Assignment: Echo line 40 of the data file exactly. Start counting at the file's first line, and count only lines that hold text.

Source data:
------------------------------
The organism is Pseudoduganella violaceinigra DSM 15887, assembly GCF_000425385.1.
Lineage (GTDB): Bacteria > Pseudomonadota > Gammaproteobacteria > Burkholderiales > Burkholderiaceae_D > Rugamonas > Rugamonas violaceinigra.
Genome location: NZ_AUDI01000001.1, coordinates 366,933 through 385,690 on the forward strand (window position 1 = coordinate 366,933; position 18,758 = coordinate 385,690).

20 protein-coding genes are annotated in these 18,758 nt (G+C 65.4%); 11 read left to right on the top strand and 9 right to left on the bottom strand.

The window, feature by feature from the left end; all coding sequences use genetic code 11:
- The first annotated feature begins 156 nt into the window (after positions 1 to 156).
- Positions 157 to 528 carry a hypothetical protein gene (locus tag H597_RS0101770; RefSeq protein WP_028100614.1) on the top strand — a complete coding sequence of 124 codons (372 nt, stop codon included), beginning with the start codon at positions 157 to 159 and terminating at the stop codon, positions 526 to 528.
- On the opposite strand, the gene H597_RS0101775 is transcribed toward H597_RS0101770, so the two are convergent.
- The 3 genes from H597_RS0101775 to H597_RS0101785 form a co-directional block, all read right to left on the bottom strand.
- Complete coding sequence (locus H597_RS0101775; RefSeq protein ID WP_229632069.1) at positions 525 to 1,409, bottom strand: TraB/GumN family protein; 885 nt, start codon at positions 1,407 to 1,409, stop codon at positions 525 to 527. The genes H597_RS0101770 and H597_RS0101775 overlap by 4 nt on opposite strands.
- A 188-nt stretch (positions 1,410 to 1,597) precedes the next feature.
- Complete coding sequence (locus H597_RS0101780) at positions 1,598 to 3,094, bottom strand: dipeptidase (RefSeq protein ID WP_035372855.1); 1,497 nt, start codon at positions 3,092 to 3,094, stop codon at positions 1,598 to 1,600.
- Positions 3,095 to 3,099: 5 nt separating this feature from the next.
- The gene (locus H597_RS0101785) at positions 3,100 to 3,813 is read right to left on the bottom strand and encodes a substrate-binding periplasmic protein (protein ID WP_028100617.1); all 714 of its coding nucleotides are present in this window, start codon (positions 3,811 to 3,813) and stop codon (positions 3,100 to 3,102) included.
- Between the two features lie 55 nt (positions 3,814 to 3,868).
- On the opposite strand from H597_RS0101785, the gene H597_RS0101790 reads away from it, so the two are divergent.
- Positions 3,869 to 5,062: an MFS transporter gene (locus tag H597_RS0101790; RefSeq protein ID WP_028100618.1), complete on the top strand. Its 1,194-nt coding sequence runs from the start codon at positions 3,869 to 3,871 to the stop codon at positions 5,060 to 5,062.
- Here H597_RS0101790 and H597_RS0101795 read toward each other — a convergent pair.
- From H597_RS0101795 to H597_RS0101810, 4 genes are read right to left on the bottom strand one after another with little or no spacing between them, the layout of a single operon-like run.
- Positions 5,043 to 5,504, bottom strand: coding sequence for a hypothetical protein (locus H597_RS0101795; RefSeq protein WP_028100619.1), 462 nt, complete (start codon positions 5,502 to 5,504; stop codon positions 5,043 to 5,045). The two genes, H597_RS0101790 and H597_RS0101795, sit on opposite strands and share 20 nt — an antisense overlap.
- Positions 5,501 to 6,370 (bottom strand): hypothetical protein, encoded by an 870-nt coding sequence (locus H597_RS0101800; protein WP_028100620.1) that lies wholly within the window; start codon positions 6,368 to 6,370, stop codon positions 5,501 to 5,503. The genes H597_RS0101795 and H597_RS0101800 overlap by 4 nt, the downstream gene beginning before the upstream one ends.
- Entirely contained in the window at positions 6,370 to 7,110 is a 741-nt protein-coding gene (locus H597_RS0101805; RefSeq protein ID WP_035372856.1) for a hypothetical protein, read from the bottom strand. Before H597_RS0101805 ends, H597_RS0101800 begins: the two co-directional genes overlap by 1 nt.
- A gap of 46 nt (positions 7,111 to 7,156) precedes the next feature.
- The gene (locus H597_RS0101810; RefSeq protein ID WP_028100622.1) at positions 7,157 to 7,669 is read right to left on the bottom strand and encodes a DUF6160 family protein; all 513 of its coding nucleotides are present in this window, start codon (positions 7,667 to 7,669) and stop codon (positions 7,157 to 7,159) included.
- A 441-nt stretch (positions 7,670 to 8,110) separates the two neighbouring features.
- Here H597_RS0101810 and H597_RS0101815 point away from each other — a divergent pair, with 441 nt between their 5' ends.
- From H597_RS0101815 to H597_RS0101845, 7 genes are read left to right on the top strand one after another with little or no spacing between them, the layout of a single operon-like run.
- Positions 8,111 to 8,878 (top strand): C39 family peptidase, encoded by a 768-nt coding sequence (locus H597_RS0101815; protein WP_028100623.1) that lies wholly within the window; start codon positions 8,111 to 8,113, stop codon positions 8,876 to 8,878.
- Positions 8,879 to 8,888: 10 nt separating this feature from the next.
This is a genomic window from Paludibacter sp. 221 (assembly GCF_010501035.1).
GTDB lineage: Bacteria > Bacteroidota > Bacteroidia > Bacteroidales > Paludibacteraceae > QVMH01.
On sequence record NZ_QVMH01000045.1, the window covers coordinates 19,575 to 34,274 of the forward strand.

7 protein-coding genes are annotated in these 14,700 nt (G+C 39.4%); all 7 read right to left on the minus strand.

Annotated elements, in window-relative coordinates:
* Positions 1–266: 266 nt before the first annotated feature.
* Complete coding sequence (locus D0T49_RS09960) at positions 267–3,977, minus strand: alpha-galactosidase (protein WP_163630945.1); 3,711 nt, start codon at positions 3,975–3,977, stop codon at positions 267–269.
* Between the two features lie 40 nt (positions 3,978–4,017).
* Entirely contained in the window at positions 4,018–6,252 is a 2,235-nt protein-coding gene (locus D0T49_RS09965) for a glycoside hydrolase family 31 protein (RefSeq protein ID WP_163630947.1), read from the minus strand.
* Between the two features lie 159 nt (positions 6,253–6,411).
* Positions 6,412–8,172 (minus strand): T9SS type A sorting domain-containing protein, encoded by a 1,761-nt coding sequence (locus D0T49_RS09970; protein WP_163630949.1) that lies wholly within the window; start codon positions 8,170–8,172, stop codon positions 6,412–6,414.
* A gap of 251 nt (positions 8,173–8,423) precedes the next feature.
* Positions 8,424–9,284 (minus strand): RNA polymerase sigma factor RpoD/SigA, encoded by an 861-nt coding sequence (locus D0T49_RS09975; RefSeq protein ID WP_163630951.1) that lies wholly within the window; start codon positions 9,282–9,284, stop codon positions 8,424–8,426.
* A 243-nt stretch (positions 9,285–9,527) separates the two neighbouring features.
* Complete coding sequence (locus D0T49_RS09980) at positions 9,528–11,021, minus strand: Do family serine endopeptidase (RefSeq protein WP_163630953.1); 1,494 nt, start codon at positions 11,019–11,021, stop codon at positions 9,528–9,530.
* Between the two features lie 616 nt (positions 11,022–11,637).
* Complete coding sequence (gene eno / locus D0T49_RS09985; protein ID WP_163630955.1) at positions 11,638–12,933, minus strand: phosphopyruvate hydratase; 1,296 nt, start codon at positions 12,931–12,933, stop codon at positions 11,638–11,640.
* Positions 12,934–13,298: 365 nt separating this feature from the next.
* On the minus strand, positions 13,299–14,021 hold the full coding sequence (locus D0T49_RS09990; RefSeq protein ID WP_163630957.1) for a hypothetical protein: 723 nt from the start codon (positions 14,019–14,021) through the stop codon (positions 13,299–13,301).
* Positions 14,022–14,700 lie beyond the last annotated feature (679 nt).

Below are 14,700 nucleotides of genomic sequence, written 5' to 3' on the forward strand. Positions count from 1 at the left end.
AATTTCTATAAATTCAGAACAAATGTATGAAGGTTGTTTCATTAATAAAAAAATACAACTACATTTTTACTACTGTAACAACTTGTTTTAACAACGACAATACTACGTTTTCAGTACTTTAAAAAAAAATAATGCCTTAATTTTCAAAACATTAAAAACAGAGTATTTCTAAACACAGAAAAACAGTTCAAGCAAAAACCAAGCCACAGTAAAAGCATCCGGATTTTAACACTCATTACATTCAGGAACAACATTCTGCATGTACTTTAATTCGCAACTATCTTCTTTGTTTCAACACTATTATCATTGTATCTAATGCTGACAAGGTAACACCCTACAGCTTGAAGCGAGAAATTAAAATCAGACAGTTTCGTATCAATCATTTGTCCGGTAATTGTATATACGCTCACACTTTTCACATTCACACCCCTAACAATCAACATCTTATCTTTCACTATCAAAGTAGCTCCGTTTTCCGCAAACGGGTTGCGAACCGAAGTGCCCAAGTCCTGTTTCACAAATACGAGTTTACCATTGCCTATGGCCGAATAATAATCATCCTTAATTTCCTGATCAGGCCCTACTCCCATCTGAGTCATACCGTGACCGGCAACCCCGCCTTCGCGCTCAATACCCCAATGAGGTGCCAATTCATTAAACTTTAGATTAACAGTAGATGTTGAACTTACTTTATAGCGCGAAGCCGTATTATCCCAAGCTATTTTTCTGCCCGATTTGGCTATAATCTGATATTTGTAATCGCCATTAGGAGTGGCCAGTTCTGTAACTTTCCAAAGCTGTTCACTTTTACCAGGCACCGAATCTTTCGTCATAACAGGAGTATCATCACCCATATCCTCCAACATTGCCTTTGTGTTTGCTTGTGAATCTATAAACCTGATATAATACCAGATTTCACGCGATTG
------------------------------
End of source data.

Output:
* Positions 6,412–8,172 (minus strand): T9SS type A sorting domain-containing protein, encoded by a 1,761-nt coding sequence (locus D0T49_RS09970; protein WP_163630949.1) that lies wholly within the window; start codon positions 8,170–8,172, stop codon positions 6,412–6,414.